The streets are filled with millions of protesters. Schools, banks, jobs, stores, the government itself: everything is shut down. This horrifying situation is the exact placement the country of Lebanon finds itself in. Due to extreme dissatisfaction with the government and already-high taxes on the rise, the people have called for the immediate and total removal of the government and all the officials within it. While this may seem a long way away, effects from and by the United States could mean the difference between life and death for hundreds of thousands of soldiers in the Lebanese army, the one thing holding the country together. For one student in particular, this holds a much more personal importance.
“I visit (Lebanon) almost every other summer because a lot of my family lives there, also my parents were born and raised there and I was born there,” senior Michelle Semaan said.
One tax in particular on What’sApp, a phone messaging app, was seemingly the last straw for the people of Lebanon and was the catalyst for many to take the the streets demanding reform.
“Lebanon has been known for being super expensive; housing costs a lot, education costs a lot, taxes are really high and the country of Lebanon is severely in debt,” Semaan said.
While all the taxes and revenue collected from the government could be used to help eliminate debt, pay the military better, or improve the extremely deteriorating infrastructure of the nation, many government officials often go home with a salary increase.
“The government isn’t doing anything to help (the people),” Semaan said, “the government constantly gets wage increases while people in the country are suffering because they don’t get paid enough and cannot support their families.”
These protests, while immense in size of demonstration, are mostly very peaceful. While any violent outbreaks are expected in civil disobedience protests of this magnitude, the army of Lebanon and the people have collaborated in order to put more pressure on the government while also protecting their own neighborhoods.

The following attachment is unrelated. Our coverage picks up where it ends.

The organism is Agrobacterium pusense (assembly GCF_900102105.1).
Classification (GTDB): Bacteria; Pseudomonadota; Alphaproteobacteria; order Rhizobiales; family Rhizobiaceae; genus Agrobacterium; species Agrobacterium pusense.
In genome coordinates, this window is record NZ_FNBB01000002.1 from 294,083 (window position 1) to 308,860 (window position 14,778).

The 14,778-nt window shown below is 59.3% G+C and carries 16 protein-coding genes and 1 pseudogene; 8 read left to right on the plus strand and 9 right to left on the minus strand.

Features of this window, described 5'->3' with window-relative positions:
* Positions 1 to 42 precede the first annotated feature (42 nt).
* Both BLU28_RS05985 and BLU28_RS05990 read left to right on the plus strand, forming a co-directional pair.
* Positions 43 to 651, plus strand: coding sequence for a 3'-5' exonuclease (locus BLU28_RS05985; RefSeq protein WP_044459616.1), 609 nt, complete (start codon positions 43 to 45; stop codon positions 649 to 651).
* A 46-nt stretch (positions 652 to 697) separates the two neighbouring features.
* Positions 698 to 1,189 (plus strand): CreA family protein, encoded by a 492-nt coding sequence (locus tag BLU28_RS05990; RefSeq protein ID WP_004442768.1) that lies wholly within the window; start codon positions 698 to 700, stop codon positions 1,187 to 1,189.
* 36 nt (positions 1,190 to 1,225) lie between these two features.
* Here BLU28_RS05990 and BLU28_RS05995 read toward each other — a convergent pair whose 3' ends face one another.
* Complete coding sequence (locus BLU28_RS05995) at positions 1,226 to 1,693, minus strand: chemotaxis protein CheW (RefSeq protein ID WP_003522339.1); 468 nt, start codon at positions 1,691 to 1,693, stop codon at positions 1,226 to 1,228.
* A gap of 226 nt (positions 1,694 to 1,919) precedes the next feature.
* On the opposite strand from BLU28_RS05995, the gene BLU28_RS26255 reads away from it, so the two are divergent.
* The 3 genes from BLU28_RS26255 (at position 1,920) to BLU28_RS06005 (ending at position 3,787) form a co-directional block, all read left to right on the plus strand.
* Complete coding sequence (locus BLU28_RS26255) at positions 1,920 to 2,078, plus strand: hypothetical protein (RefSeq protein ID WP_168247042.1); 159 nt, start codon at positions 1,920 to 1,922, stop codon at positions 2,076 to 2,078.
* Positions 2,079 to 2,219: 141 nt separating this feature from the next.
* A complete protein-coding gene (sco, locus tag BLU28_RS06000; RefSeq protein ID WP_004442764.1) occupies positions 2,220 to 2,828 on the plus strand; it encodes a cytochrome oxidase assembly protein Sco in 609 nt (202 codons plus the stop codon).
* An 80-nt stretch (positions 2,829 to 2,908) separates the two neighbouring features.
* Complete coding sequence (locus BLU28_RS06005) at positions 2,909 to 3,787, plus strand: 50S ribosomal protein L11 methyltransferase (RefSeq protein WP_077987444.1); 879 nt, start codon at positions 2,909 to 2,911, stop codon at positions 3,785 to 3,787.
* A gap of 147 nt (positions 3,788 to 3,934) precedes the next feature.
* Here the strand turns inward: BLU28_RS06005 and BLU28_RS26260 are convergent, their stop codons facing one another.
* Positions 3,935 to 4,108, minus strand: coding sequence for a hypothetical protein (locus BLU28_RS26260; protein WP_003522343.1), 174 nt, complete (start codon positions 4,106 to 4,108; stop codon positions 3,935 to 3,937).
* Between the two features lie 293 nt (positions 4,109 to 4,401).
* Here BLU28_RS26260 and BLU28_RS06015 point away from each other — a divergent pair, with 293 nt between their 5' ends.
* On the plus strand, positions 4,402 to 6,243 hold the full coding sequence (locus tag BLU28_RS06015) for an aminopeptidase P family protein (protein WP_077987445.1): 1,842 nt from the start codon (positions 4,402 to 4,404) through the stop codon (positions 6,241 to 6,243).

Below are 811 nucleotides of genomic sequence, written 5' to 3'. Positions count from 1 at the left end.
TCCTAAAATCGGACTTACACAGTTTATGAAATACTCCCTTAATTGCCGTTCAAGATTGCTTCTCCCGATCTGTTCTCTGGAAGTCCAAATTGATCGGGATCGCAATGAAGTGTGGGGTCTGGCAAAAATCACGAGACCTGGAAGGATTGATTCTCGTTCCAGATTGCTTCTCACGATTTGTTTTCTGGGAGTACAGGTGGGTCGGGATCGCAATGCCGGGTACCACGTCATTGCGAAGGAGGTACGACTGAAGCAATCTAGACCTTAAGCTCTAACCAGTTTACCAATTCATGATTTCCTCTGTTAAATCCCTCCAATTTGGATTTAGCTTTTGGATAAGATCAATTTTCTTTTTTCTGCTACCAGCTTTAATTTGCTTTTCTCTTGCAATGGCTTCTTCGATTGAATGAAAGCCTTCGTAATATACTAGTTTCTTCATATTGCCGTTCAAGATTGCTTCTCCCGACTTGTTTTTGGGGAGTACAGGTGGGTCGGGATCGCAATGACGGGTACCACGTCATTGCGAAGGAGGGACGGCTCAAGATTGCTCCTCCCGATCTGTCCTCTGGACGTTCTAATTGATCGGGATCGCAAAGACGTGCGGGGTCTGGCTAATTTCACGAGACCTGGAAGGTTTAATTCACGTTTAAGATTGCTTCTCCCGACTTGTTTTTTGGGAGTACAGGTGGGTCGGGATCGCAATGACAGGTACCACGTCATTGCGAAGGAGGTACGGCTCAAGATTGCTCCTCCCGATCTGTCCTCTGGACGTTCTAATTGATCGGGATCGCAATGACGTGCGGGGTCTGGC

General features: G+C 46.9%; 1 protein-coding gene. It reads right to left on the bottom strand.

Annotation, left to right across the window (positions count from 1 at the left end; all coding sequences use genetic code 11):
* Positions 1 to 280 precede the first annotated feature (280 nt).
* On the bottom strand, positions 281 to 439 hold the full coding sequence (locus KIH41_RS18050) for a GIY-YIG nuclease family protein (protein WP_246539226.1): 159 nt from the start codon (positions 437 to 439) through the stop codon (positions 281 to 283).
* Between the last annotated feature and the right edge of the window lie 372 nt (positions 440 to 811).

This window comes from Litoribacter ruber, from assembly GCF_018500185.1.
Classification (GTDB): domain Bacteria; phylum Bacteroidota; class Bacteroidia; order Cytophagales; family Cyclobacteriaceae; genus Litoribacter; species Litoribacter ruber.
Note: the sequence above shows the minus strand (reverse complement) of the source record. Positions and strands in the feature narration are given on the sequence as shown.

“The army is standing with the people of Lebanon, and it’s starting to go against some of the president’s orders,” Semaan said, “(the protests) are peaceful; everyone has come together and they sing, chant the national anthem, there’s DJ’s, restaurants cater… I want to go.”
These large demonstrations and protests have completely shut down major cities; blocking the entryways and forcing the government to come to a standstill and negotiate with some of the chief demonstrators. While negotiations have taken place, the protesters refuse anything but complete removal. Prime Minister Saad al-Hariri resigned on Oct. 29 after a failure to come to any sort of agreement with the people.
Lebanon leadership is split into three branches, consisting of a president, speaker of Parliament, and a prime minister. Unfortunately, the other two leaders have shown no signs of a future resignation; however, are struggling to remain in power.
“My parents are nervous because they fear there could be some sort of civil conflict or war that could break out, we’re not positive at all but it could happen,” Semaan said.
Ultimately, a new government aimed at truly doing what’s best for the people, rather then their own bank accounts, is necessary in order for Lebanon to get back on its feet, especially amidst all the other crises in the surrounding area such as the Syrian refugee crisis which Lebanon has footed a large portion of the bill for.
“I hope that they’re able to establish a good government that will help them grow and get them out of debt,” Semaan said, “(Lebanon) needs some serious development, but I hope everything balances out and it can flourish more than it ever has.”